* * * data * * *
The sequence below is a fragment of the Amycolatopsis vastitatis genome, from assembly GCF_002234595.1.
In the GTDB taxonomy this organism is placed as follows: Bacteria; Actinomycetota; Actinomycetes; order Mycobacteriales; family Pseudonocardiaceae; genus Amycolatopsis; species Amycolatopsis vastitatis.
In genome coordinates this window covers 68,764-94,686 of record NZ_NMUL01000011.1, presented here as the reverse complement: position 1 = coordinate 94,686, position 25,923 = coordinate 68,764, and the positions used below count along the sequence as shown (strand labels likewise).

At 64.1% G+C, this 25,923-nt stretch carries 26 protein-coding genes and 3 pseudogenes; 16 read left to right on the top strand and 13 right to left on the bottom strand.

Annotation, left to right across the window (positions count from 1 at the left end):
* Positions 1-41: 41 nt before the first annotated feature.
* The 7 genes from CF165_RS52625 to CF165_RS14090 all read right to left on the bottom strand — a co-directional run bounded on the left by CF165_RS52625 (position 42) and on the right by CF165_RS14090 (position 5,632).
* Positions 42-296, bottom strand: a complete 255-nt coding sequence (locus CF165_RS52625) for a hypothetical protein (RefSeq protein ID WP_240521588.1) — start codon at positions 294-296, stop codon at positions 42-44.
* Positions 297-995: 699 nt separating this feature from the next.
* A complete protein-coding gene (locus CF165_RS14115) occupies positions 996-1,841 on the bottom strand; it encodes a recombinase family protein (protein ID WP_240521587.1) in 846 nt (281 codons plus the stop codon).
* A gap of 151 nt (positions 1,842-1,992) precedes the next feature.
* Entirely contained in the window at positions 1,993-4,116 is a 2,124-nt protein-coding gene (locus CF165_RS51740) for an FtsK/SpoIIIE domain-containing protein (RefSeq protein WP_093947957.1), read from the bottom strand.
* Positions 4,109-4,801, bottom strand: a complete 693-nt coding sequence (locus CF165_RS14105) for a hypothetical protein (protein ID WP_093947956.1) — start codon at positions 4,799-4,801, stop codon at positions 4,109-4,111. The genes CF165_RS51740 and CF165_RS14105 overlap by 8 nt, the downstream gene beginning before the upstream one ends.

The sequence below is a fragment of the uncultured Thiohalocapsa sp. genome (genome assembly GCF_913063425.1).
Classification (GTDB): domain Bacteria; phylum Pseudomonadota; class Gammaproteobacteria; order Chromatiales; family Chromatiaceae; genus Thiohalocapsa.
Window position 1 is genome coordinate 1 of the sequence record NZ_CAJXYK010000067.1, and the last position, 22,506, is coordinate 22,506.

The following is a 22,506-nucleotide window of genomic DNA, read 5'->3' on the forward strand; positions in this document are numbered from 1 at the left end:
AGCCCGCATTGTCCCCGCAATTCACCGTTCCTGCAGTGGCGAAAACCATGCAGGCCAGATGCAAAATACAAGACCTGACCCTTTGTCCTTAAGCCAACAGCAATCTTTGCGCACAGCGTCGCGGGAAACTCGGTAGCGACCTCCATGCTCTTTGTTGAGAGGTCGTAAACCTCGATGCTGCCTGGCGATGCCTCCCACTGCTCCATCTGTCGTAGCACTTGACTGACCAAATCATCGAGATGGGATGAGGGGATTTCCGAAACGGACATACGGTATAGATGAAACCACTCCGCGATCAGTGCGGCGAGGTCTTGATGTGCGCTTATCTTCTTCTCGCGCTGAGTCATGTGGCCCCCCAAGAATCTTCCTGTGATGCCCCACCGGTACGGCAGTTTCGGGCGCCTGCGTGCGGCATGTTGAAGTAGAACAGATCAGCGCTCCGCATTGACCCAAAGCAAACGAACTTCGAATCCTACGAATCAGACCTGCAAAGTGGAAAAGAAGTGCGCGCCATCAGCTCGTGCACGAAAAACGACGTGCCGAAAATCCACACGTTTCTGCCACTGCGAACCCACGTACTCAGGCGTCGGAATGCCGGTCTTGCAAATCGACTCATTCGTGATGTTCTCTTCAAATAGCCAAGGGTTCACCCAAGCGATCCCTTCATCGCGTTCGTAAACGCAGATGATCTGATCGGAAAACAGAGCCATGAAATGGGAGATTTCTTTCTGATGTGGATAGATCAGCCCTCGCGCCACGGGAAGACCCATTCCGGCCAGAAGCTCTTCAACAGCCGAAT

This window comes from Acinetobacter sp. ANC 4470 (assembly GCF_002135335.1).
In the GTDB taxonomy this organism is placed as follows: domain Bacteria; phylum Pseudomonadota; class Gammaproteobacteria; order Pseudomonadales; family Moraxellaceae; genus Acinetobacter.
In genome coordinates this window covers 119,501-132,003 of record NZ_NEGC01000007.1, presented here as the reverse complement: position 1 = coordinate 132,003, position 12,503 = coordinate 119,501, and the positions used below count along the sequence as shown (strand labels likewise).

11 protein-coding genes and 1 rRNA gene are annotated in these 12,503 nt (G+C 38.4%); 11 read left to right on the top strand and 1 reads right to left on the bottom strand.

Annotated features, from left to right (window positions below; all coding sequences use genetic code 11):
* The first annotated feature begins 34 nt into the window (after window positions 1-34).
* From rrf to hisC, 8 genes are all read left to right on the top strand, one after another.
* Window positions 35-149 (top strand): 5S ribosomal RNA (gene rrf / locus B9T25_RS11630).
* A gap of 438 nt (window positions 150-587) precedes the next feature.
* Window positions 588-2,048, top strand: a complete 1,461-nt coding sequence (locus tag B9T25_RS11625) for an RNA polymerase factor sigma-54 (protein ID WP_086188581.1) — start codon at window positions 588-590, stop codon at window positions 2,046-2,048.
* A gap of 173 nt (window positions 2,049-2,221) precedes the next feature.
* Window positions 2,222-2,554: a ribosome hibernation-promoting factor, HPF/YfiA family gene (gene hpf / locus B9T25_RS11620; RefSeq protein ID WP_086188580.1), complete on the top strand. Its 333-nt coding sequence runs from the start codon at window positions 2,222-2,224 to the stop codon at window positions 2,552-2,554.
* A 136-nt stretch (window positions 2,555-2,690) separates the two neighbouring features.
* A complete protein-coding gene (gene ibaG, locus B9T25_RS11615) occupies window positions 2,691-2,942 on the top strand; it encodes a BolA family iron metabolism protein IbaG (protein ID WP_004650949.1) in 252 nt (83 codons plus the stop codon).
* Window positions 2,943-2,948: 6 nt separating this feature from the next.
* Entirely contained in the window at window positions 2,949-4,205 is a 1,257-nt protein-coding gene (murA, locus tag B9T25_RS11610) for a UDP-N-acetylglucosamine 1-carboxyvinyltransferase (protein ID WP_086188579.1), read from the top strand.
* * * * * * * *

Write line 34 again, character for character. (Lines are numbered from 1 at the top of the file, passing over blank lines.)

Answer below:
* Entirely contained in the window at window positions 2,949-4,205 is a 1,257-nt protein-coding gene (murA, locus tag B9T25_RS11610) for a UDP-N-acetylglucosamine 1-carboxyvinyltransferase (protein ID WP_086188579.1), read from the top strand.